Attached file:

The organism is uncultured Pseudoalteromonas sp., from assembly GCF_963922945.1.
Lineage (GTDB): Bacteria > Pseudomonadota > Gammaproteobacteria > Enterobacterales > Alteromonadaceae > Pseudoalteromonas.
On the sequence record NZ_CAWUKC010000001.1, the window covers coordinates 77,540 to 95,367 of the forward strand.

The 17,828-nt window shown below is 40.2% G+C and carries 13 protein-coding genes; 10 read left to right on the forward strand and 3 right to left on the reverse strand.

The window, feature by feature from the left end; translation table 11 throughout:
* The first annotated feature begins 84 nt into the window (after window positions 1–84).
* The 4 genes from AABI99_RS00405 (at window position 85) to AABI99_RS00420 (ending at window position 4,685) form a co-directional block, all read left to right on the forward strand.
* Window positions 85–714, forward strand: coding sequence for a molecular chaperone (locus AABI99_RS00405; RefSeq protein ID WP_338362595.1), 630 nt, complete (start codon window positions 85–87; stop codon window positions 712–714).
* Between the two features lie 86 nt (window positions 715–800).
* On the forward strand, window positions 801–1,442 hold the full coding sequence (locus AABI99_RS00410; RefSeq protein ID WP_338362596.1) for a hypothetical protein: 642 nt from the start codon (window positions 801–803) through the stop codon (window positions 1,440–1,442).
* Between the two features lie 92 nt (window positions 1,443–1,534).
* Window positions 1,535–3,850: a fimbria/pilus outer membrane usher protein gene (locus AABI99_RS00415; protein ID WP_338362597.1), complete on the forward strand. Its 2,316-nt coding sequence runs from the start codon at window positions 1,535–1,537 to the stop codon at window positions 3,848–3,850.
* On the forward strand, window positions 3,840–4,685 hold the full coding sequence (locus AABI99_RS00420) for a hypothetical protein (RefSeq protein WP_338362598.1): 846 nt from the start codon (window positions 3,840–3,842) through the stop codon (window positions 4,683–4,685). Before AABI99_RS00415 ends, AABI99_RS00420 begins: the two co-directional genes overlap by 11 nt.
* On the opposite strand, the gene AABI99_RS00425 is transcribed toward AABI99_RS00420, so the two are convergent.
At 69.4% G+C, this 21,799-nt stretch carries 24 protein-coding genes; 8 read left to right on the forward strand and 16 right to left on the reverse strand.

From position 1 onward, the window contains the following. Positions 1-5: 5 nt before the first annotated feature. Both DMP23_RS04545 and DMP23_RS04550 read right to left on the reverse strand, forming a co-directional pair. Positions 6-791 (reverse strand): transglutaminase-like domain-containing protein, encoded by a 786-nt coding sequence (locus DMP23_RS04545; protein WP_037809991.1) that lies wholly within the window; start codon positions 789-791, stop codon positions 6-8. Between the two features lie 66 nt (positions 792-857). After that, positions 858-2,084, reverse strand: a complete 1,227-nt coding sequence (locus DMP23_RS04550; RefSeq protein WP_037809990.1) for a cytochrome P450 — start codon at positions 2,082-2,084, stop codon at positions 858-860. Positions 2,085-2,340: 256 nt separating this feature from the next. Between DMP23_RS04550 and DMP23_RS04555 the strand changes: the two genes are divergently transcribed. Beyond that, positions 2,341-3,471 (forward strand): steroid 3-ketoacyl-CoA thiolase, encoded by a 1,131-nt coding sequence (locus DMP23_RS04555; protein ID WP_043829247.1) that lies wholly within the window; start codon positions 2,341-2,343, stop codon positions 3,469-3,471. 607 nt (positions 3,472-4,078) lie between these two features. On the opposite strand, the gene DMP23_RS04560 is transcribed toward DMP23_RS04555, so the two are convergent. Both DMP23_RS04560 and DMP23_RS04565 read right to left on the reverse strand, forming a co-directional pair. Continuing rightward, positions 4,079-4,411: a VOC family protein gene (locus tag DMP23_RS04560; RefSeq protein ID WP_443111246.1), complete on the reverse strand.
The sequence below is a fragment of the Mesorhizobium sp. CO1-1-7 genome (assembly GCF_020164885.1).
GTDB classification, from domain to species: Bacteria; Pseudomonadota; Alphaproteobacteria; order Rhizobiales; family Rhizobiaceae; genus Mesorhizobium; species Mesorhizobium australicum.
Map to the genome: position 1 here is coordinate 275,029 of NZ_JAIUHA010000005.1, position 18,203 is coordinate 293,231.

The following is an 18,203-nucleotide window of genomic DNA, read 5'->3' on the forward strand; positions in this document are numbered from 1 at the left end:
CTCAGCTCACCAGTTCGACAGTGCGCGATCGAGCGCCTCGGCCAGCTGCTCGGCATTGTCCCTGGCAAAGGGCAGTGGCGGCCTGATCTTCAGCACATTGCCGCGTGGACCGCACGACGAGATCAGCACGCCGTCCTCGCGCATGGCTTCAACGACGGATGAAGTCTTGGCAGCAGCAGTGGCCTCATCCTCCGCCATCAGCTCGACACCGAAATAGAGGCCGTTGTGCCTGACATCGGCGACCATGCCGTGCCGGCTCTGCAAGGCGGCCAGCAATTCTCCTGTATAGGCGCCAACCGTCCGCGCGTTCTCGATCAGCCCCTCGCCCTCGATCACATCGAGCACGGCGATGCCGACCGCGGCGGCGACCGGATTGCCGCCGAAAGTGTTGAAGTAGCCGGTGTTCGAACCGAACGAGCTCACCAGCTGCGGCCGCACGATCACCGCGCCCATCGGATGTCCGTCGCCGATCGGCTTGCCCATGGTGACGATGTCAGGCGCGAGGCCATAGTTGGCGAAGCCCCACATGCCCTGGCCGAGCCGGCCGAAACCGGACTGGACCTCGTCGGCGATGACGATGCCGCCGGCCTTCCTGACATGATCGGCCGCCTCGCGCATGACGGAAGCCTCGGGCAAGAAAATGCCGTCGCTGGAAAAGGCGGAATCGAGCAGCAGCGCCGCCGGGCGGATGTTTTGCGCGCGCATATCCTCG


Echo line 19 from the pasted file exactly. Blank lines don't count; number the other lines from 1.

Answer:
Map to the genome: position 1 here is coordinate 275,029 of NZ_JAIUHA010000005.1, position 18,203 is coordinate 293,231.